The Courier News from Blytheville, Arkansas on June 20, 1950 · Page 1
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The Courier News from Blytheville, Arkansas · Page 1

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Blytheville, Arkansas
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Tuesday, June 20, 1950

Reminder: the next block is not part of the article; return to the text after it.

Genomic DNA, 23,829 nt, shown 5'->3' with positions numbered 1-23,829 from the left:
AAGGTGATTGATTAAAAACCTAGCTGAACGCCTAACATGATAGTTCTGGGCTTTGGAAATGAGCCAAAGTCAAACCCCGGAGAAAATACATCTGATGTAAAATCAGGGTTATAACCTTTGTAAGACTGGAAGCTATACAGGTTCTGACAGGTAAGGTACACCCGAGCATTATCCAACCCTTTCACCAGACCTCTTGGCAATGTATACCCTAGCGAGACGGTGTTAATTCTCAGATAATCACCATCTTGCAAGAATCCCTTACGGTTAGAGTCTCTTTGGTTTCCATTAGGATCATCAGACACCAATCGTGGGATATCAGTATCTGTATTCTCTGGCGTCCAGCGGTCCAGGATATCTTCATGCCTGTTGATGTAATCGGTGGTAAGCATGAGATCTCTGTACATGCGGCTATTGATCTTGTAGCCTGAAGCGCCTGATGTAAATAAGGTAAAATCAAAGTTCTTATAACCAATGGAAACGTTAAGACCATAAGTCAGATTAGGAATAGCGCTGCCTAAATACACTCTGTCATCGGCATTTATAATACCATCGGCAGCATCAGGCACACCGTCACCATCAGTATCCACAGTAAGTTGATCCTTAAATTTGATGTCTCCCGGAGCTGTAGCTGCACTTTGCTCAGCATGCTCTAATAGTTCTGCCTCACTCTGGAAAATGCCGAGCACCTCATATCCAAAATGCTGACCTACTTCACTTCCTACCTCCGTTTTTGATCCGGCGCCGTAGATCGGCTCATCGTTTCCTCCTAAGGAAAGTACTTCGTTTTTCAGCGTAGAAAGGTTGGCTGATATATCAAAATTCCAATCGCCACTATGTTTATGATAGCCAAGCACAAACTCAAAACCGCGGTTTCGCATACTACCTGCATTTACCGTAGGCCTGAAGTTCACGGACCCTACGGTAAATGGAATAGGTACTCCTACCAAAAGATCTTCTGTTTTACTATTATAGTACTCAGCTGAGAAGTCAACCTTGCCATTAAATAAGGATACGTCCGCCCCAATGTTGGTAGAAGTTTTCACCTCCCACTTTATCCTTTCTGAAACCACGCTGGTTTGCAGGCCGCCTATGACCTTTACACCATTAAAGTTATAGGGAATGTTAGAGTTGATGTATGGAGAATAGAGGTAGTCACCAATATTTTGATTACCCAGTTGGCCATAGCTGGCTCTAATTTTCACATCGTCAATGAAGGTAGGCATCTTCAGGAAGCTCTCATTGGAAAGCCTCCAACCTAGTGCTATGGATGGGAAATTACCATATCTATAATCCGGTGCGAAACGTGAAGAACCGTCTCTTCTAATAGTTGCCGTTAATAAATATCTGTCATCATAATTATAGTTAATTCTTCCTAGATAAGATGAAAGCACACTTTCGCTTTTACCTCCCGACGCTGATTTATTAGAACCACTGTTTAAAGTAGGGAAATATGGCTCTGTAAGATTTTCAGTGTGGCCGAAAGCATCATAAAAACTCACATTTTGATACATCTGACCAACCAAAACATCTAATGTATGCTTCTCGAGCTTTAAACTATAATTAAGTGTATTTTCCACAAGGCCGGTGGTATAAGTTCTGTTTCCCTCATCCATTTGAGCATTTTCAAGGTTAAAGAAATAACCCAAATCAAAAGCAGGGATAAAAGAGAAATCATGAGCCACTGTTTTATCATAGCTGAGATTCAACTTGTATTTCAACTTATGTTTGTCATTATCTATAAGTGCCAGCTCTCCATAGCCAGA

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BLYTHEVILLE COURIER NEWS THK DOMINANT NEWSPAPER OP NORTHEAST AHKANSA* AND SOUTHEAST MISSOURI VOL. XLVI—NO. 76 Blylhevllle Dally News Blythevllle Courier Mississippi Valley Leader Blythevllle Herald HIA'TJIKVILLE, ARKANSAS, TUKSDAY, JUNE 20, 1950 TWELVE PAGES SINGLE COPIES FIVE CENTS West Europe Begins Coal-Steel Talks Bank Robber Nabbed By Officer in Kennett LLJ i f , ** , — „• w - . r,-,^ —Courier Neivs 1'holo GADZOOKSI IT'S HOT—Blytlievillc lads and lassies from all over the city today converged on the "ole swimming hole" to escape the current Jive-day sirale of 100 degrees plus and young Ronnie Frazler, son of Mr. and Mrs. J. C. Frazier 100 W. Kentucky, was no exception. Donning shorts and grabbing towel, swim suit and bicycle, he was off. In fact, the photographer had a hard time holding him after he got this close to the pool. Burned Biythev'die Bears Brunt Of 100 Degree 'Spring' Sweiter In case anyone is In doubt, •uminer doesn't officially begin until midnight, tonight, at least that's what authorities on the subject say. But.to look at the temperatures £n Biytheville for the past several days, one would think the season : at least a montii old seculive day yesterday. Thursday and Friday it was 101 here. Saturday it was an even 100. Sunday the mercury zoomed to a new high of 102 and yesterday it was 100 And, according to the calendar, it's still spring * The heat wave was broken late iesteaday „ as - Some sections of Southeast. Missouri got temporary relict yesterday with a few" scattered showers, but they were mostly local. The weatherman hus predicted ' partly cloudy skies for today, tonight and tomorrow with a few scattered showers over the slate. But he holds no promise for a noticeable change in temperature "And tomorrow is the longest day in the year. ''"* Census Shows 2,000 Gain for Missco Joycees Get Agri Plaque; Hear Reports Jack Rawlings, chairman of the 1&49 National Cotton Picking Contest, presented the Jaycees with the second place national agricultural Award plaque which the Biytheville Club won at the national convention at Chicago lost week at their meeting last night in the Jaycee Clu,b House. Miss Betty Nell Tomliruon and Leroy Criner, the Jaycee delegates to Girls State and Boys State gave reports to the club of the encampments. Miss Jimmie Frances demons, "Miss Biytheville of 1950,' 1 Miss Julia Swlnk, first alternate, Miss Virginia Faye Easley, second alter- ^nate, and Mrs. Rouse Harp, entry ^thairman and chaperone for the Miss Biytheville candidate in the Miss Arkansas contest al Helena June 28 and 23, were introduced to the club members. Reports of the national convention were given by the Biytheville delegates. Weather Arkansas forecast: Partly cloutiy this afternoon, tonight 'and Wcrt- The last nose has been counted -fr and tabulated and Mississippi County came up showing a 2,122 population 1 gain over 1940. The small gain was surprising In view of the fact that every town in the county .showed increases in pO[.ultaion. Blythcvilln alone added nearly 6,uOO persons' during the past decade. This same away-from-the-farm n'ovement has been noted In other Arkansas counties- this year. Rupert Blalock, district census supervisor, of Paragould announced final but unofficial results of the 1950 census in -the county today. He explained that the reports from his office must go to the Bureau of Census in Washington which must further check the figurs before they become official. He said there might be minor changes in the figures after they leave his office. ^ Most towns showed iitlle or no deviation from unofficial figures which were released several weeks ago. Mr. Blalock's report shows tlic comity had 80,211 persons in 1940 while 82,339 were counted this year. BlythcviHe, where 10,G52 persons vcrc counted in 1940, came up with in unofficial population figure of 6=221 (one less than the preliminary announcement by Mr, Bla- ock's office). Osceola's 5,005 figure in the first announcement w.'is unchanged. Neighboring Craighcad County was credited with a 50.SG5 population as compared with a 47,200 count of ten years ago. Following is a list of Mississippi County towns, their 1040 and 1950 populations: 1940 1950 Manila 1,248 1,723 Luxora 1,258 1.302 Osccola 3,226 5,005 Lcachville 1,076 l,22i \Vils6n (Not counted separately 1,28; Council to Hear Report on City Sewer System Blytheville's sower syslrni apuin is staled in break in In prominence tonight when the Cily Council mccls :il 8 [j'clnck to bear sur- vry reports of Ihc firm of Rlnrk and Vcach ol Kansas'City, Mo. KTnck and Vcach hejfan the survey March 28 lo obtain data as a basis for securing a new cily sewer syslcm Tlic survey now lias been completed and the Firm is cxucclcil lo submit Iwo proposals correct inp Illythcvillc's oul- modcd sewer system. The check was made lo slurty lefccts in the sanitary sewer sys- .cin and tint llip stnrm sewers — cxrcpl as Uicy affect sanitary conditions. THREATENING nesday wilh a few scattered thun- j Anaconda^ Copper Model's Figure Devised by Court- York Stocks Closing Quotations: A T ,t T Amer Tobacco ciershowers. Not much change temperature. Missouri forecast: Mostly cloudy, local thundcrshowers northwest late this afternoon and tonight and easti" " ,,.,..„ ami south tonight and Wednesday; : '£",™™™ ,,,„„, low tonight 60-65 except 10 extreme I £. 10 " l! - omcry Unrd southeast; high Wednesday 80-85. except 92 extreme southeast. Minimum this morning—VS. Maximum yesterday—100. Sunset today—7:16. Sunrise tomorrow— 4-A1. Precipitation 2-1 hours to 1 a.m. today—none. Total since Jan. 1—31.81. Mean temperature (midway between high *nd low)—87.5. ^ Normal mean temperature (or "une—78. $h1s Dale Last Year High Low Minimum this morning—69. Jly 3.06 2.96 Maximum yesterday—98. Nov 2.14^2.10" Precipitation Jan. 1 to this dale J-<n 2.16'i 212' "0.81. Mar 2.18 2.H'. B"th S'eel Chrysler o ica Cola G- n Electric Int Harvester ., J O Pcnnrj Republic Steel .. Radio ., fiMcnny Vacuum . Studcbnkcr •iMndard of N .7 dc-irs Packard .. .. 157 3-4 67 30 336 7-1 76 149 48 1-: 94 7-i 57 13 1, 28 l. 57 . 37 3. 21 1. 21) 1. 33 . 71 . 46 33 3- Soybeanf Close 3,05-0 2.14 2.16 2.18-1 By UKOKGK CLARK (Courier Newi Staff Writer) KENNETT, Mo., June 20.—Tliis thriving Southeast Missouri county seat appeared none-the-less disturbed yesterday over the fact that a hold bunk robber had a few hours before been captured in tho heart of its business district. A few citizens milled about on^ .he street corners talking about the incident nn hour and a half after the bandit's capture, but for the most part, downtown business men accepted it, at Its happening and then went about their usual business chores just as if nothing had happened. Not even Ed Fuller, the Kennett city policeman who captured Leonard Ray, 21-year-old Maiden youth who took $3,134 from a woman toller at a Pisk, Mo., bank at gun's point yesterday, was to disturbed over it. A bit excited about It all but still well collected, Puller relaxed in his Kennett home as lie related tiie events that led to the young bandit's capture. I'arkinj Meter Officer "My dudes with the police force? Well, actually I'm .supposed to he a parking meter officer. But I do most anything that happens to fall my way. And this one did." "1 guess I was just as white as the kid," he said. "But it ditln't bother me until I realized what I might be walking into. "1 wns standing on the corner a couple of blocks down when mechanic by the name of Bill Jones who operates the Custom Garage here came up to me and told me that he had the car the bank robber was supposed to he in spotted:, I got in his truck and we drove around by the car lot (the youth was captured on n used car lot in downtown Kennett). "Bill let me out a couple of blocks down the street from the lot and I walked up the sidewalk. I spotted Ray oh the lot near a car but. he didn't see me. He had his shirt tail_ pulled .out-, and I said to/myself"'that he was carrying a gun and was hiding It .with his shirt. Pulled Gun "There was a woman silting In the car that was supposed to be the one the robber was traveling in so I walked over by the car and stood there, nnfcil Ray came back. Just as he got to the car I threw my gun on him and sent for help. "I searched him but didn't find the gun nor the money so I made the woman get out of the car and T searched her. By this time hell: arrived so we took them on 1C jail. "On the way to the jail 1 askec the kid where he had the gun that he used in the bank and he .said 'down here,' pointing between ! his legs. I felt and there it was He had it stuffed way down ii liis trousers. lie couldn't have go it even if he had 'wanted lo us< it." "It was a small automatic CA .25 caliber automatic was used it the holdup)." 'Then I told the sheriff am state boys that they could hav him and I came back. That's abou all there was to it. "We found the money in th car in a paper sack. I didn't scare the car at the time I searched him "No, he didn't give me any trouble. He d'd everything I told him." Schuman Plan Calling For Resources Pooling Topic of Paris Meet State Education Commissioner Will Speak Here A. B, Bonds, stale commissioner of educaflon, will speak in Blythe- ille tumor row. Commissioner Bonds wilt address embers ol the BlythevUle Kiwnnis nib al the club's weekly nice ting i the Mirror Room at Hotel Noble onioiTOw noon. Commissioner Bonds, who formerly held the position as direcLoi f training for the Atomic Energy Commission with offices in Wash- ngton, D.C., is serving hts secotu •ear as'education coin miss Loner. lie vns nppoined to tliat position by he State Board of Krtucatton. KlwaniR President Tom Al Little ir.. has announced that members o he Lions and Rotary Clubs o Biythevillu will be' invited to hear Mi. Bonds. LOS ANGELES. June 29. (API — \>r 26 days of marriage, photog- aphcr's model Thclina Glaia, 2H. vas awarded one month's alimony. Superior Judge Joseph Maltby •esterday allowed her alimony Instead of monthly 'she had demanded. POPLAR BLUFF, Mo,, June 20. (AP) — Miss Rcba Manion, teller al the Stale liauk of Kisk, in the farming commimily 10 miles' east of Poplar Bluff, was accredited today with material help in lirmginK about the (ii arrest of a young, blonde curly haired farmer in connection with the holdup yesterday of | tbe bank. Leonard Ray, tigcd 20, was ai- rcstcrt by city police al Kennelt when he arrived I lie re la a bnr- rowcd automobile after leaving his own car, used in the holclnp, at the home of a brother hi Maiden. State highway patrolmen and Sheriff Bill Brent of Butler County said Ray surrendered peacefully and readily told Ihe story of the holdup. He was brought to the county jail here lo await arraignment in mag Lsl rale court on charges or armed robbery. Meet K**1)her Alone Miss Mnnton, an employe of the bank for several years, WHS nlonc vhen Ray entered. He walked M}> o the cage and pointing a pistol at her informed "this is a slick- jp. He shoved a paper sack Uu-oiigh ,he cage window and ordered her .o "fill it up." Calmly Miss Mnnion complied and when the robber grabbed the of money and hurried outside, sbe followed, made n mental note of his description, the type of car was driving and the llcen.se number. She notified highway patrolmen who had liltle difficulty locating tbe robber from the Information Miss Mnnton gave. Sheriff Brent said nil except. $8 of the $3,134.30 which the robber took, was recovered. He bad .spent some of the money for giisolEne, he was quoted by - the officer <is saying, Swapped rlstnls Hay, the officers said, told that he had been unable to obtain employment. ., He had tried to get jobs nt Mountain Home, Ark., where a brother is 'employed mid then went to the home of another brother nt Flippen, Ark., where he took a pistol from a dresser drawer, He wanted money, he was quoted as saying, to buy a .small farm and to pay off the mortgage on the farm owned by his mother, Mrs. S<-c KOHKKKS on I'a|re U FBI Sale Bet To be Bolstered Hoover's Request For 300 Agents Appears Ready for OK Ry CARTER. L. DAVIDSON ' I PARIS, June 20. (AP) — Six western European nations opened a historic conference today aimed at pooling their coal and steel production. French Foreign Minister Roberl Schuman, father of the plan, told the delegates tho ultimate aim was to abolish war from the continent of Europe. Uy I)OX WASHINGTON, June 20. (/!»>— J. EdKiir Hoover's campaign for 300 addltionnl FBI agents to hunt down communist, spies appeared today lo be tabbed for victory, The House Appropriations Com- millec and n Semite appropriations subcommittee were reported lo have agreed to approve the FBI director's requc.sl. The Senate subcommittee's recommendation is expected to be accepted In turn by the full appropriations group and the Senate. Hoover told Senators two months ago In a secret session that there are 5-1,000 known Communists and some 500,000 Hcd sympathizers In the United State.s who form a potential fifth column of traitors. Calls Kn!.s Active fie said at thai lime that the Communists were more active today than Fascist and Nazi agents ever were during World War IT. Hoover's testimony, released on June 8, left a deep Impression on lawmakers. One senator, who asked that his name be withheld, said both tile House and .Senate, groups felt Hoover should net the full number of agents he requested plus about 4(10 additional other employees to help curry the Federal Bureau of, Investigation.'* heavy work load. This would give Hoover the largest force of undercover agents the Federal Bureau of Investigation ever bad and allow for greatly Increased activity In Recking out sub- vci slves and foreign spys. In asking Congress (or added funds for Increasing his lorce, Hoover argued the FBI inu.sl Increase its efforts to preserve Internal security. And he added: "If we hrc lo preserve our internal security In times of emergency, it Is Incumbent lhat the 1 dentil its of those who work -against tbe peace Judy Garland Reportedly Attempted to Cut Throat By BOB THOMAS HOLLYWOOD, June 20. Wv—Judy Gnrlnml cul her throat In fit of anguish, her studio disclosed today. The wound Is not serious. Uritnln remained on the sidelines. although she will be kept informed of what goes on 111 the elaborate, Salon de 1'llorloge of the French Foreign Ministry. There v,'as some talk that the British were coming around lo the view thr.t the advantages of joining the plan might outweigh the disadvantages. Schuman said he hopes Britain eventually would join. Schuman told delegates of France, Western Germany, Belgium, Italy, the Netherlands and Luxembourg thai there would be great political benefits In a plan which stems from a French-German understanding. "ft Is our desire to associate in a common and permanent work of peace two nations which for centuries have fought one nnother In bloody conflicts." the French foreign minister said. Outlines Effects By welding Germany and France together In this common effort, Scluimnn said, the nations would provide the "certainty thus to ban- l.sh from our European community a latent cause of trouble, suspicion and anguish." On this basis, then. the nations could erect "a solid European edifice accessible to all nations of good will." The French minister reminded (he delegates Mint their governments would have agreed on nn unprecedented objective— to decide on the best manner of applying the principle of n supranational authority over the coal -steel plan. This authority would mean the surrender of some sovereignty by the nations. "We feel we are not permitted to fail, nor to quit without finishing .he job," he added. "But no one lias ever tried such a system as we have outlined. Never hove the slates conferred nor even thought of delegating as a group a fraction and security lished." of America be estab- State Has Second Death by Polio for '50 husband is Richard A. Glass, 26, death of vho.se family operates a large pro luce company. Glo.%s showed Ills weekly salary from the business was only $76. LITTLE ROCK, June 20. Wt— Arkansas' second polio death of 1050 has been reported. K. W. Newman, administrative Hat S230 . director of University Hospital the $2.000 h CrCp ^d yesterday the Saturday two-year-old boy, Billic -, Dana Nance, Little Rock, had been I attributed to the disease. Biytheville Cafes Given Sanitary Check William H- Mitchell, sanitary engineer for Mississippi County, has completed his first inspection of Blytheville's public en ting places which \va.s an educational Inspection to tcl] the managers and owners or state sanitary requirements for public c^fes and drink stands. This inspection was the first Inspection since government Inspections during the war, Mr. Mitchell said. Many owners are unfamiliar with the state regulation. 1 ; and the Iiur|M>sc of Mr, Mitchell's first inspection was to give owners copies of the inspection [onus with recommendations for sanitary conditions Mr. Mitchell said he would make periodical inspections of the eating places to insure that they are fccp' up to state sanitary regulations. Miss Sue Osment to Assume Duties at Methodist Church Miss Sue Osmenl, of Joncsboro, has been named Educational Assistant of the First Methodist Church here and Is to assume her duties July 1. She will fill a vacancy which was created last July 12 when Miss Mamie Adams resigned to accept a job with the First Methodist Church of Conway. Miss Osment will oversee the entire educational work of the church with special emphasis on the youth department. Miss Osment Is the daughter o! Mr. and Mrs. T. K. Osment of Jonesboro. She was born at Macey near Monctte. Miss Osment was graduated from Ihc Jonesboro High School there In 1946. She entered Hcndrix College In 1916. Miss Osmenl was a member of Alpha Psl Omega, national honor- »ry dramatic fraternity; Pre-Theological Fellowship; president of the ~ Miss Sue Osment .. Christian 1949 'and 1950. Assoclalton In She was elected lo "Who's Wh Among Students in American Co .cgcs and Universities" and was on of 12 oulstandlng students to ap l>ear in the lYoubadonr, the co! Icge annual. She graduated fro: Hendrix in 19SO with an A B. de gree In speech. In 1948 Miss Osment was electe to the "General Board of Mission and Church Extension. Miss Osment comes with a wit range of practical experience youth work. In 1946-1941 she vice president of the North ArV ansas Methodist Youth Fellowsh and served as president In 191 1948, She was chairman of Icge fellowship learns that worke in Arkansas churches. She was member of a Youth Caravan Tea that served In South Georgia Con fcrcnce In the summer of 1047. Sh has spent two summers In vlsltln churches assisting them to organ? their y'oulh departments. Last sum mer Miss Osment was director youth work at West Memphis. Wife of Former Caruthersville Minister Killed After Miss Garland's husbnnd, uccnt Minelll, earlier denied such report, Halpli wheelwright, stu- i publicity aide, made tlic follow- ij statement U) reporters who ga- ercd at the distraught actress' lattnl pink mansion on Sunset oulcvard: ; Miss Garland was In conference st night at about six o.'clock at 350 Kvansvlcw Drive <anotlicr Ollse of Miss Garland's) with her usband Vincent Minelll, her busi- ess manager, Carlton Alsop, and er secretary, Myrtle Tiilly. 'Hicy ere discussing Miss Garland's fu- irc. At one point in the discussion. liss Garland who has been under rain and ill became despondent nd hysterical and rushed from the vlng room through the bedroom nd into the bathroom, locking ttic oor behind her. She broke n rinking glass and with the broken lass made a superficial laceration n her throat. Itcpciitnnl "Minelli got her to open Ihc door nd she was immediately repcnt- nt and weeping. They sent for Dr. Francis Hallnrd who IrcaUid lie wound. He said It was very minor and attributed It to nn mpulsive, hysterical act. "Miss Garland Ls now resting under her doctor's care. She is asleep. I saw her and she has a slight bandage on her neck. No stitches were taken. "She Is not to be disturbed and o pictures will be takeri." Wheelwright explained that Miss Garland was suspended by MOM for not reporting to a rehearsal with Fred Aslalrc for a forthcoming picture. She is still on suspension, he added. The 21-year-old Judy was suspended by M-G-M last week foi falling to report on z picture. Friends said she took (he news badly. H was the climax of long troubles with the studio. A former Cnrulhersvllle minister's wife was killed and he and his two •1aur;hlers were Injured In a freak accident near Sacrcmenlo, Calif., Sunday. It was learned here today. According to Information received here tills morning Mrs. Ella Penny, 28, wife ol the Rev. Harold Penny, wlio Is a former Nazarene minister in Caruthersville, Northeast Arkansas and Southeast Missouri, was killed when the car in which .she anrl her family were riding was knocked from the highway by n trailer truck. Hcv. Penny suffered compound fractures of both legs, the report said, and the Penny's two daughters. Mary Florence, 7, and Valley Jo, 6. were Injured. Mary Florence also suffered compound fractures to both legs and Valley Jo suffered less serious Injuries. The driver of the truck, identified as Armand F. Vallarcal. 31, of Los Angeles, was also killed. According to reports of the accident the truck struck the Penny car when the driver appiirenlly dox.cd at the wheel. Prior to striking the Penny car the truck was said to have struck another truck and a second automobile. Mrs. Penny Is a native of Jonesboro. Her husband was minister at the Naiarcnc Church ir, Caruth- of their sovereignty to an Independent supranational organization." Schumnn expressed a hope thai the British later would Join ths pool. "We cannot conceive of Europe without her," he declared, adding, "we know — and this reassures us — that, the British government hopes for the success of our work." Following today's opening meet- Ing, the delegates will hold secret .sessions to plan details of the work- Ing of the pool and 1U controlling authority. Presbyterians Attack Liquor NEW CONCOHD. O., June 20. W>— The United Presbyterian General Assembly closed its seven-day meeting yesterday with a two-front attack upon alcoholic beverages. The delegates voted to ask fts 215,000 members to pledge total abstinence from drinking alcoholic beverages. It also went on record as condemning the television industry for using the lir,uor Industry "to promote business." Each of the assembly's churches will hold a "committment day" at which members of congregations and young people will be asked to pledge abstinence, it was decided. The 1D51 assembly will be held May 23-20 in Des Moincs, la. er.sville ago. approximately two years Cop Gets Locked Up But it was in Drug Store DETROIT. June 20. M'I—Rookie Policernnn James Woorridge got himself locked up last night. He stepped into a drug store to make a telephone call. Meantime the proprietor locked up and departed. A scout car crew of veteran coppers smiled Indulgently as Wool- rirlgc emerged after a second call- to headquaters—and a return visit by the drug store boss. 'Fall' Victim Taken to Texas The body of James Fred Brown, who was killed yesterday In a water tank fall at Steelc. Mo., was removed today to Henderson, Tex., for burial. According to German Funeral Home attendants at Steelc. the construction worker's brother, Ben Brown, of Hcndci'-jon, flew to Stcele yesterday and an A. Grim Funeral Home hearse picked up the body this mor.n'ng. Attendants said he apparently died of skull and spinal fractures when he fell from a false scaffold. Brown fell atwut 40 feet when he lost his footing while cleaning asphalt from the Stcele water lank. Joseph Gotten, 45, Becomes Grandfather SANTA MONICA, Calif,, June 20. Wi—Mrs. James P. Young, 22, gave birth to a daughter, making actor Joseph eoltcn, 45, father of Mrs. Young, one of Hollywood's youngest grandfathers. The seven-pound. H-ounce Infant arrived yesterday, the first child for Mrs. Young and her actor-husband. Hudson Sues Writer Hyland for Divorce LOS ANGELES. June 20. W Charging cruelty, actress Rochclte Hudson, 33. has sued sports writer Dick Hyland. 50, for divorce. Her complaint yesterday said he caused their separation March 15. Married Dec. 18, 1948, she is Hyland's fourth wife. She was divorced In 1947 from Navy LI. Cmdr. Harold Thompson. N. O. Cotton July . Oct. , Dec. Mar. May Open High Low Close .,.. 3292 3300 3286 3305b .... 3248 3364 3232 3282 3242 3259 3227 3257 .... 3238 3253 3225 32W 3231 3252 3218 3250 New York Cotton Open High Low Close July 3326 3332 3311 333J Oct 3259 3214 3244 3273 Dec 3252 3270 3237 3269 Mar 3248 3267 3236 3266 May 3241 3260 3227 3260